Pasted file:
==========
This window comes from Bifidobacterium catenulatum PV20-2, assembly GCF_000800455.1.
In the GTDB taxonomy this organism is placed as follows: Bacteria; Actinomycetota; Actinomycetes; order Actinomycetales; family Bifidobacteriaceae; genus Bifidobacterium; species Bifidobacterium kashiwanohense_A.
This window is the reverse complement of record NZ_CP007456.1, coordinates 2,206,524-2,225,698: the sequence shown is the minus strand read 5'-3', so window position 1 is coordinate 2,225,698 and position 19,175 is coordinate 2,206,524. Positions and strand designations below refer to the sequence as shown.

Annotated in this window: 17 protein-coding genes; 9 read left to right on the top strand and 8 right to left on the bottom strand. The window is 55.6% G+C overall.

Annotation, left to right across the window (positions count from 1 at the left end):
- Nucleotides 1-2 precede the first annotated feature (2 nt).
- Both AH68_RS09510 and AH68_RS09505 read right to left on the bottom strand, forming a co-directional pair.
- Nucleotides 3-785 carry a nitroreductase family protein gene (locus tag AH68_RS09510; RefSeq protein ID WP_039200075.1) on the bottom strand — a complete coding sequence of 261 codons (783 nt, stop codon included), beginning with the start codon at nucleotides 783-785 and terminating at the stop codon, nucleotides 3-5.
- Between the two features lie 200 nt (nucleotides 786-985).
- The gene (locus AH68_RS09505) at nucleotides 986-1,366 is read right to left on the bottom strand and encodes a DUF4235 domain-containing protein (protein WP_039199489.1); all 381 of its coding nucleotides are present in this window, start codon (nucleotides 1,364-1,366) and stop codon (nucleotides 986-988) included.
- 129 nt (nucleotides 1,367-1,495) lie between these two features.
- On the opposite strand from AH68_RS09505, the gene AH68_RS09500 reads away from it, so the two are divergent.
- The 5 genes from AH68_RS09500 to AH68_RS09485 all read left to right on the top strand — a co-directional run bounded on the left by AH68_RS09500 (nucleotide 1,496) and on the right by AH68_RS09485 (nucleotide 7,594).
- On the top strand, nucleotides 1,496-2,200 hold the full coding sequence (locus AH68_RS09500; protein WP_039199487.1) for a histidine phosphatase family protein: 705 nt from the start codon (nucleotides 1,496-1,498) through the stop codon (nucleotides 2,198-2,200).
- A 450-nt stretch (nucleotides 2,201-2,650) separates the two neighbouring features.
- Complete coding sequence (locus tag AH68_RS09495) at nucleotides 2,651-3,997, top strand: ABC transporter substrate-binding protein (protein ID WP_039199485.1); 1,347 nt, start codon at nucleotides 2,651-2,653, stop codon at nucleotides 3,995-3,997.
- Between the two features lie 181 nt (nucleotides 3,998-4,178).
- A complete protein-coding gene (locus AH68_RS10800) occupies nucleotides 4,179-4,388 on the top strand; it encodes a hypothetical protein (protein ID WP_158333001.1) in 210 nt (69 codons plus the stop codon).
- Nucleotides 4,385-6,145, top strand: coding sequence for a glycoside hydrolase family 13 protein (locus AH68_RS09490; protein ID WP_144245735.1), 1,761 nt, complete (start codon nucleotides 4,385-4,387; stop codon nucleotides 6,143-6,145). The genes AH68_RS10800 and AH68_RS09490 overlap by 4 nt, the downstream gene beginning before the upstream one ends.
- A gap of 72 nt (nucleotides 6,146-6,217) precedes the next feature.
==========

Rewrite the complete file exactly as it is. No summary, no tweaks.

This window comes from Bifidobacterium catenulatum PV20-2, assembly GCF_000800455.1.
In the GTDB taxonomy this organism is placed as follows: Bacteria; Actinomycetota; Actinomycetes; order Actinomycetales; family Bifidobacteriaceae; genus Bifidobacterium; species Bifidobacterium kashiwanohense_A.
This window is the reverse complement of record NZ_CP007456.1, coordinates 2,206,524-2,225,698: the sequence shown is the minus strand read 5'-3', so window position 1 is coordinate 2,225,698 and position 19,175 is coordinate 2,206,524. Positions and strand designations below refer to the sequence as shown.

Annotated in this window: 17 protein-coding genes; 9 read left to right on the top strand and 8 right to left on the bottom strand. The window is 55.6% G+C overall.

Annotation, left to right across the window (positions count from 1 at the left end):
- Nucleotides 1-2 precede the first annotated feature (2 nt).
- Both AH68_RS09510 and AH68_RS09505 read right to left on the bottom strand, forming a co-directional pair.
- Nucleotides 3-785 carry a nitroreductase family protein gene (locus tag AH68_RS09510; RefSeq protein ID WP_039200075.1) on the bottom strand — a complete coding sequence of 261 codons (783 nt, stop codon included), beginning with the start codon at nucleotides 783-785 and terminating at the stop codon, nucleotides 3-5.
- Between the two features lie 200 nt (nucleotides 786-985).
- The gene (locus AH68_RS09505) at nucleotides 986-1,366 is read right to left on the bottom strand and encodes a DUF4235 domain-containing protein (protein WP_039199489.1); all 381 of its coding nucleotides are present in this window, start codon (nucleotides 1,364-1,366) and stop codon (nucleotides 986-988) included.
- 129 nt (nucleotides 1,367-1,495) lie between these two features.
- On the opposite strand from AH68_RS09505, the gene AH68_RS09500 reads away from it, so the two are divergent.
- The 5 genes from AH68_RS09500 to AH68_RS09485 all read left to right on the top strand — a co-directional run bounded on the left by AH68_RS09500 (nucleotide 1,496) and on the right by AH68_RS09485 (nucleotide 7,594).
- On the top strand, nucleotides 1,496-2,200 hold the full coding sequence (locus AH68_RS09500; protein WP_039199487.1) for a histidine phosphatase family protein: 705 nt from the start codon (nucleotides 1,496-1,498) through the stop codon (nucleotides 2,198-2,200).
- A 450-nt stretch (nucleotides 2,201-2,650) separates the two neighbouring features.
- Complete coding sequence (locus tag AH68_RS09495) at nucleotides 2,651-3,997, top strand: ABC transporter substrate-binding protein (protein ID WP_039199485.1); 1,347 nt, start codon at nucleotides 2,651-2,653, stop codon at nucleotides 3,995-3,997.
- Between the two features lie 181 nt (nucleotides 3,998-4,178).
- A complete protein-coding gene (locus AH68_RS10800) occupies nucleotides 4,179-4,388 on the top strand; it encodes a hypothetical protein (protein ID WP_158333001.1) in 210 nt (69 codons plus the stop codon).
- Nucleotides 4,385-6,145, top strand: coding sequence for a glycoside hydrolase family 13 protein (locus AH68_RS09490; protein ID WP_144245735.1), 1,761 nt, complete (start codon nucleotides 4,385-4,387; stop codon nucleotides 6,143-6,145). The genes AH68_RS10800 and AH68_RS09490 overlap by 4 nt, the downstream gene beginning before the upstream one ends.
- A gap of 72 nt (nucleotides 6,146-6,217) precedes the next feature.